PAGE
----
The commission was designed as an organ of the Roman Curia, attached to the Secretariat of State and its regulations. The commission's objective was to control and supervise how the health facilities managed by religious congregations manage money and assets.

The Ccmmission was established in 2015, following a series of scandals that affected some Catholic healthcare facilities.

The most important is known that of the crack of the IDI, the Dermopathic Institute of the Immaculate, which had found itself 800 million euros in debt due to systematic embezzlement of funds by some administrators and had had to declare bankruptcy in 2012. In 2015, the Secretariat of State acquired the hospital, pulling it out of the bankruptcy administered by the Italian state, through a for-profit partnership with the religious order that had owned and managed the hospital.

Recently, the Fatebenefratelli Hospital on Tiber Island risks being sold after another financial crash.

Not to mention the case of the Camillians, an order that manages 114 hospitals in the world, founded by St. Camillus de Lellis in the 16th century with the specific task of "giving complete service to the sick person" and "being a school of charity for those who share the mission of assistance to the sick." 

In 2013, Fr. Renato Salvatore, superior of the Camillians, was arrested because he organized the kidnapping of two Camillians friars to be re-elected as general superior. Fr. Salvatore wanted to secure the re-election to keep control over the Hospital of Santa Maria della Pietà in Casoria, near Naples.

When Pope Francis established the commission in 2015, he stressed that its aim was that of "contributing to the more effective management of activities and the conservation of assets while maintaining and promoting the charism of the founders."

The board of the commission was appointed in 2015 and renewed in June 2020. The president is still the same: Monsignor Luigi Mistò, president of the Holy See's Health Assistance Fund, is president.

Msgr. Segundo Tejado Muñoz, the undersecretary of the Dicastery for Promoting Integral Human Development, joined the commission to replace Msgr. Jean-Marie Mupendawatu, who was secretary of the Pontifical Council for Healthcare Workers until its suppression and absorption into the integral human development dicastery.

Out Mariella Enoc, president of the Bambino Gesù Pediatric Hospital board, owned by the Holy See. Still, Giovanni Barbara, professor of commercial law, a consultant to Mariella Enoc, joined the Commission.

Other members: Renato Balduzzi, full professor of Constitutional Law at the Catholic University of the Sacred Heart in Milan and former Minister of Health in the Monti government; Fabrizio Celani, national president of the Catholic Association of Healthcare Workers; Maurizio Gallo, entrepreneur in the consulting and institutional relations sector and also involved in the Centesimus Annus Pro Pontifice Foundation; and Saverio Capolupo, tax magistrate.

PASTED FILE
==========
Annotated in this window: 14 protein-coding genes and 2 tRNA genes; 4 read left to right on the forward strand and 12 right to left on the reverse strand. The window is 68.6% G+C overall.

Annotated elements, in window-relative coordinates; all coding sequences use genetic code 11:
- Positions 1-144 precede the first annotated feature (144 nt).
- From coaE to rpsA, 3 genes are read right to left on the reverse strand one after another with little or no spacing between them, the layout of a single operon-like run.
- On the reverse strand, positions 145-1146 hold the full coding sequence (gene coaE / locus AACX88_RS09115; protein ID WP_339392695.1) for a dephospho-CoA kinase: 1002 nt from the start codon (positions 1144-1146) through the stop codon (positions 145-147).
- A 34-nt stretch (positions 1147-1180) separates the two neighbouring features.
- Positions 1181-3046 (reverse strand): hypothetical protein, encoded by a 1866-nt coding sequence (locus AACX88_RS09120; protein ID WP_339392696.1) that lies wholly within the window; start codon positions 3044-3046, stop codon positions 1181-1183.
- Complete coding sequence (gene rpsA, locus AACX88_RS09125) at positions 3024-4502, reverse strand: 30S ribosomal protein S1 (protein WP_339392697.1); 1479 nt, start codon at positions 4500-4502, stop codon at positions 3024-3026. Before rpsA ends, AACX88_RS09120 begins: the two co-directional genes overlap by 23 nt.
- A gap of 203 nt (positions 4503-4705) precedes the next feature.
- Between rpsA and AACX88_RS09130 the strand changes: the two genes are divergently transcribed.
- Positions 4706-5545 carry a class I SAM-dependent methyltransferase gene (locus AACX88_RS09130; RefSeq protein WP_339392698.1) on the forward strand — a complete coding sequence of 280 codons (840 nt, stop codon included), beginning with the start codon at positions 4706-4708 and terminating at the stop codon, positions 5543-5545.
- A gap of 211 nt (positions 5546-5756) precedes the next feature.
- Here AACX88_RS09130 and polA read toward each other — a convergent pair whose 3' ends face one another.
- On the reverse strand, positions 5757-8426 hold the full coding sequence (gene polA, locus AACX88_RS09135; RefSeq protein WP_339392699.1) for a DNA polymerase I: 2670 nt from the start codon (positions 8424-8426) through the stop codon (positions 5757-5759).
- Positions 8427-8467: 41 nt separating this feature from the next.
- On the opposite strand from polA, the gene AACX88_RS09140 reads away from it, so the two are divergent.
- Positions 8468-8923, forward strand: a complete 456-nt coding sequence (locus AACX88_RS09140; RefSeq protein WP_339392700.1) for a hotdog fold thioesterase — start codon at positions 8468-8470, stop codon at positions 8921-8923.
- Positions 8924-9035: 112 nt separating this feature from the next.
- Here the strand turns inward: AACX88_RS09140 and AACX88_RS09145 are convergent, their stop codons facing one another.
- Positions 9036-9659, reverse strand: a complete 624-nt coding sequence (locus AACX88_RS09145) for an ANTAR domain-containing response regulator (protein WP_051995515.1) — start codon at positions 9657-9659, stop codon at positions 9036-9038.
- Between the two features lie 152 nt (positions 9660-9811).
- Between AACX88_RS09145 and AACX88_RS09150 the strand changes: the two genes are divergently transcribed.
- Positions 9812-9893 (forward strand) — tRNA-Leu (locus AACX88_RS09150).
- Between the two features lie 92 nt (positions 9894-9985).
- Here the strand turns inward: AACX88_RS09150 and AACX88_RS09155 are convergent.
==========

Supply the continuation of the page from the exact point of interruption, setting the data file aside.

On Feb. 16, 2019, Pope Francis appointed Capolupo as a consultant for the Vatican City State, particularly for the structures provided for by the state's legal system in economic, tax, and fiscal matters. Capolupo, among other things, was called to chair the Luigi Maria Monti Foundation, which manages the IDI, after the foundation had been led for a concise period by a son of the Congregation of the Immaculate Conception who had founded the hospital, Father Giuseppe Pusceddu.

Sister Annunziata Remossi, an official of the Congregation of Institutes of Consecrated Life and Societies of Apostolic Life, was confirmed as secretary of the commission. At the same time, Fr Marco Belladelli, ecclesiastical assistant of the Catholic Union of Italian Pharmacists, was appointed director of the Commission Office, "With the right to participate, with voice and vote, in the activities of the same."

All names that stood to testify how the commission's work should continue and continue with experts.

There are various hypotheses for why the commission is not included in the Pontifical Yearbook, all speculations.

The first is that being an active commission until the pope decides otherwise is not considered an organ of the Curia in all respects, even though the statutes say the opposite.

The second is that the Vatican does not want to publicize the commission's work too much, considering that it must intervene in challenging and complex situations.

The third is that the commission is not considered active because the meetings have almost not taken place – according to a source familiar with the commission, the board met twice and virtually after the new membership was announced.

However, it remains a mystery why such an organ is not present in the 2020 pontifical yearbook.